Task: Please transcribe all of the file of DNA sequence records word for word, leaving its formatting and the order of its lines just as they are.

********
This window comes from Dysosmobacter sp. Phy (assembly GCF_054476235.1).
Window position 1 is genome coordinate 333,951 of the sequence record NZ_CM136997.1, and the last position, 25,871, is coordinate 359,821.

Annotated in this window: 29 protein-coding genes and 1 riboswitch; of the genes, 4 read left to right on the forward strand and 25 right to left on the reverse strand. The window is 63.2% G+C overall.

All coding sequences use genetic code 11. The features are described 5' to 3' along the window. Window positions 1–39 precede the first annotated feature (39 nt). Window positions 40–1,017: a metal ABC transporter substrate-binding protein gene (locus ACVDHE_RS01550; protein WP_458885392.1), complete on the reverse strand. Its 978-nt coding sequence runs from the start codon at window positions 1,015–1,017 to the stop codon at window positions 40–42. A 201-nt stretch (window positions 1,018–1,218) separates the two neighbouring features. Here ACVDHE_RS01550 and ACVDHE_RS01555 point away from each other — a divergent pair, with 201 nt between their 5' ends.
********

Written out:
This window comes from Dysosmobacter sp. Phy (assembly GCF_054476235.1).
Window position 1 is genome coordinate 333,951 of the sequence record NZ_CM136997.1, and the last position, 25,871, is coordinate 359,821.

Annotated in this window: 29 protein-coding genes and 1 riboswitch; of the genes, 4 read left to right on the forward strand and 25 right to left on the reverse strand. The window is 63.2% G+C overall.

All coding sequences use genetic code 11. The features are described 5' to 3' along the window. Window positions 1–39 precede the first annotated feature (39 nt). Window positions 40–1,017: a metal ABC transporter substrate-binding protein gene (locus ACVDHE_RS01550; protein WP_458885392.1), complete on the reverse strand. Its 978-nt coding sequence runs from the start codon at window positions 1,015–1,017 to the stop codon at window positions 40–42. A 201-nt stretch (window positions 1,018–1,218) separates the two neighbouring features. Here ACVDHE_RS01550 and ACVDHE_RS01555 point away from each other — a divergent pair, with 201 nt between their 5' ends.